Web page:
Prisons

Prisons Aren't Our Only Prisons

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Over at the Volokh Conspiracy, Bernard Harcourt explains at length why certain conclusions about the larger societal effects of imprisoning people aren't as robust as they should be, since they don't count those in mental institutions in their figurings about the rises and falls in incarcerated Americans.

It's very detailed and worth reading (and link-hopping) in its entirety to understand the full implications of what he's on to here, but here's the heart of it. Criminologists have generally

used the imprisonment rate to measure society's level of incapacitation. But the prison rate alone may not capture what we were trying to measure. The most straightforward interpretation of my findings is that neither the rate of imprisonment alone, nor the rate of mental hospitalization alone are good predictors of serious violent crime over the period 1934-2001. In contrast, the aggregated institutionalization rate (aggregating the mental hospitalization and prison rates) is a strong predictor of homicides. This suggests that there is something going on in the relationship between mental hospitalization and prison — perhaps a form of substitution — that should make us rethink entirely how we measure social control and incapacitation.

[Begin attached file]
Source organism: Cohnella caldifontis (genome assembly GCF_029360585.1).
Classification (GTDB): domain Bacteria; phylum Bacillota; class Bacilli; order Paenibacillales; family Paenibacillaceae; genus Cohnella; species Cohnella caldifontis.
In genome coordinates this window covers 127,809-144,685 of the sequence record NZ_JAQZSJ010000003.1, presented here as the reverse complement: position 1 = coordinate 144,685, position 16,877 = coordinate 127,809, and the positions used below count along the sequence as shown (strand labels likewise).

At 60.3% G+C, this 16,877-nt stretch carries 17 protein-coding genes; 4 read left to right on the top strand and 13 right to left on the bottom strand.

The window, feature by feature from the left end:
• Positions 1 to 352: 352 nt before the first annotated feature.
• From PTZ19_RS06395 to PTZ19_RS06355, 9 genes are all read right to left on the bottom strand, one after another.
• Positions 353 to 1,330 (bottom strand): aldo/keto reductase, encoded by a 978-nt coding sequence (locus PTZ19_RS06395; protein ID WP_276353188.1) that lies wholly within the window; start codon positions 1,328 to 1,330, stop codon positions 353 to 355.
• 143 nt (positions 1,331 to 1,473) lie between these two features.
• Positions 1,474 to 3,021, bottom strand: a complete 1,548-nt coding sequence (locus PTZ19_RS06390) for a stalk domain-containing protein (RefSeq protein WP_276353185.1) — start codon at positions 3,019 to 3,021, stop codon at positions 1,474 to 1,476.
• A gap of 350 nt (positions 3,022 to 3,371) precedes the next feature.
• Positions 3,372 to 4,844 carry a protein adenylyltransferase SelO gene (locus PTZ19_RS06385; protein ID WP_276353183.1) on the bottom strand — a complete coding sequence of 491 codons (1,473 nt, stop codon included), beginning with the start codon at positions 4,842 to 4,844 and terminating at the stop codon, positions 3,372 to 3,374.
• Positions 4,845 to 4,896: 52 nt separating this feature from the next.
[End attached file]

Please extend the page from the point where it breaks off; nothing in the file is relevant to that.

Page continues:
But since practically none of our studies on prisons, guns, abortion, education, unemployment, capital punishment, etc., controls for institutionalization writ large, most of what we claim to know about these effects may be on shaky ground.